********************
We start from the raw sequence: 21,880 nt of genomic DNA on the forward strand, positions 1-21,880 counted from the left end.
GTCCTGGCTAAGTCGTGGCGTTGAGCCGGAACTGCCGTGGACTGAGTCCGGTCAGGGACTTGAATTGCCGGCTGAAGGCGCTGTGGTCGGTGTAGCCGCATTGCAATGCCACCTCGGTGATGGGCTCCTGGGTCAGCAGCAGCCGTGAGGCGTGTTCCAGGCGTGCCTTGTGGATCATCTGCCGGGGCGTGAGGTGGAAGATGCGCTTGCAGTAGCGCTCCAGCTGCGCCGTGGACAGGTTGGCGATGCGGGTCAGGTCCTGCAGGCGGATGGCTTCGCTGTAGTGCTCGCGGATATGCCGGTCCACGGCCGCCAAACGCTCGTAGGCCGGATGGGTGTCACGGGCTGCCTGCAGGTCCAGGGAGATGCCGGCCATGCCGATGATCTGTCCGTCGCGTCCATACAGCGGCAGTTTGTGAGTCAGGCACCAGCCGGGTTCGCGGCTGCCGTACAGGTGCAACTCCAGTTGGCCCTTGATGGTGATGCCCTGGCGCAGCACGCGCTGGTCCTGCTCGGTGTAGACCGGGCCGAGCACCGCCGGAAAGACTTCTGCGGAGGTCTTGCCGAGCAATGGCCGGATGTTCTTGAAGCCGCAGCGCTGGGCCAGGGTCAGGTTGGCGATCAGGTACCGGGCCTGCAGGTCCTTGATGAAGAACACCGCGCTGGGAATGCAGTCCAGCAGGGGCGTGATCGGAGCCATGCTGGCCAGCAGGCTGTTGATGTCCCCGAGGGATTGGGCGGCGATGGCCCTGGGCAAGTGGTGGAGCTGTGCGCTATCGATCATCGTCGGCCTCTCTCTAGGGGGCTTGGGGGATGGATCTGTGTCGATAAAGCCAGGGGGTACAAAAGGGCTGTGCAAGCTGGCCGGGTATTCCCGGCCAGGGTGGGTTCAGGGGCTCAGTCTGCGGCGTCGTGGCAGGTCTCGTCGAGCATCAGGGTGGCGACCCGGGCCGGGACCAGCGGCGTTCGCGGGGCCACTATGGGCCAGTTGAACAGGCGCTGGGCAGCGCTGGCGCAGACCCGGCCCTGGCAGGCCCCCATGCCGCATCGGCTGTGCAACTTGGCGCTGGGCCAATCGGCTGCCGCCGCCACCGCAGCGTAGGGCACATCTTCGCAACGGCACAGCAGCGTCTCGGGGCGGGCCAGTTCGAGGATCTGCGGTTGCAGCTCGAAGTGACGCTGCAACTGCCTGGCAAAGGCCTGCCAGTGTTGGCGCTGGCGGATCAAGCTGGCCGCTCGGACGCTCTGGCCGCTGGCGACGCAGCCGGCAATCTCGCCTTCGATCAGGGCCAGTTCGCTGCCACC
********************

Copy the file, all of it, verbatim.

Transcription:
We start from the raw sequence: 21,880 nt of genomic DNA on the forward strand, positions 1-21,880 counted from the left end.
GTCCTGGCTAAGTCGTGGCGTTGAGCCGGAACTGCCGTGGACTGAGTCCGGTCAGGGACTTGAATTGCCGGCTGAAGGCGCTGTGGTCGGTGTAGCCGCATTGCAATGCCACCTCGGTGATGGGCTCCTGGGTCAGCAGCAGCCGTGAGGCGTGTTCCAGGCGTGCCTTGTGGATCATCTGCCGGGGCGTGAGGTGGAAGATGCGCTTGCAGTAGCGCTCCAGCTGCGCCGTGGACAGGTTGGCGATGCGGGTCAGGTCCTGCAGGCGGATGGCTTCGCTGTAGTGCTCGCGGATATGCCGGTCCACGGCCGCCAAACGCTCGTAGGCCGGATGGGTGTCACGGGCTGCCTGCAGGTCCAGGGAGATGCCGGCCATGCCGATGATCTGTCCGTCGCGTCCATACAGCGGCAGTTTGTGAGTCAGGCACCAGCCGGGTTCGCGGCTGCCGTACAGGTGCAACTCCAGTTGGCCCTTGATGGTGATGCCCTGGCGCAGCACGCGCTGGTCCTGCTCGGTGTAGACCGGGCCGAGCACCGCCGGAAAGACTTCTGCGGAGGTCTTGCCGAGCAATGGCCGGATGTTCTTGAAGCCGCAGCGCTGGGCCAGGGTCAGGTTGGCGATCAGGTACCGGGCCTGCAGGTCCTTGATGAAGAACACCGCGCTGGGAATGCAGTCCAGCAGGGGCGTGATCGGAGCCATGCTGGCCAGCAGGCTGTTGATGTCCCCGAGGGATTGGGCGGCGATGGCCCTGGGCAAGTGGTGGAGCTGTGCGCTATCGATCATCGTCGGCCTCTCTCTAGGGGGCTTGGGGGATGGATCTGTGTCGATAAAGCCAGGGGGTACAAAAGGGCTGTGCAAGCTGGCCGGGTATTCCCGGCCAGGGTGGGTTCAGGGGCTCAGTCTGCGGCGTCGTGGCAGGTCTCGTCGAGCATCAGGGTGGCGACCCGGGCCGGGACCAGCGGCGTTCGCGGGGCCACTATGGGCCAGTTGAACAGGCGCTGGGCAGCGCTGGCGCAGACCCGGCCCTGGCAGGCCCCCATGCCGCATCGGCTGTGCAACTTGGCGCTGGGCCAATCGGCTGCCGCCGCCACCGCAGCGTAGGGCACATCTTCGCAACGGCACAGCAGCGTCTCGGGGCGGGCCAGTTCGAGGATCTGCGGTTGCAGCTCGAAGTGACGCTGCAACTGCCTGGCAAAGGCCTGCCAGTGTTGGCGCTGGCGGATCAAGCTGGCCGCTCGGACGCTCTGGCCGCTGGCGACGCAGCCGGCAATCTCGCCTTCGATCAGGGCCAGTTCGCTGCCACC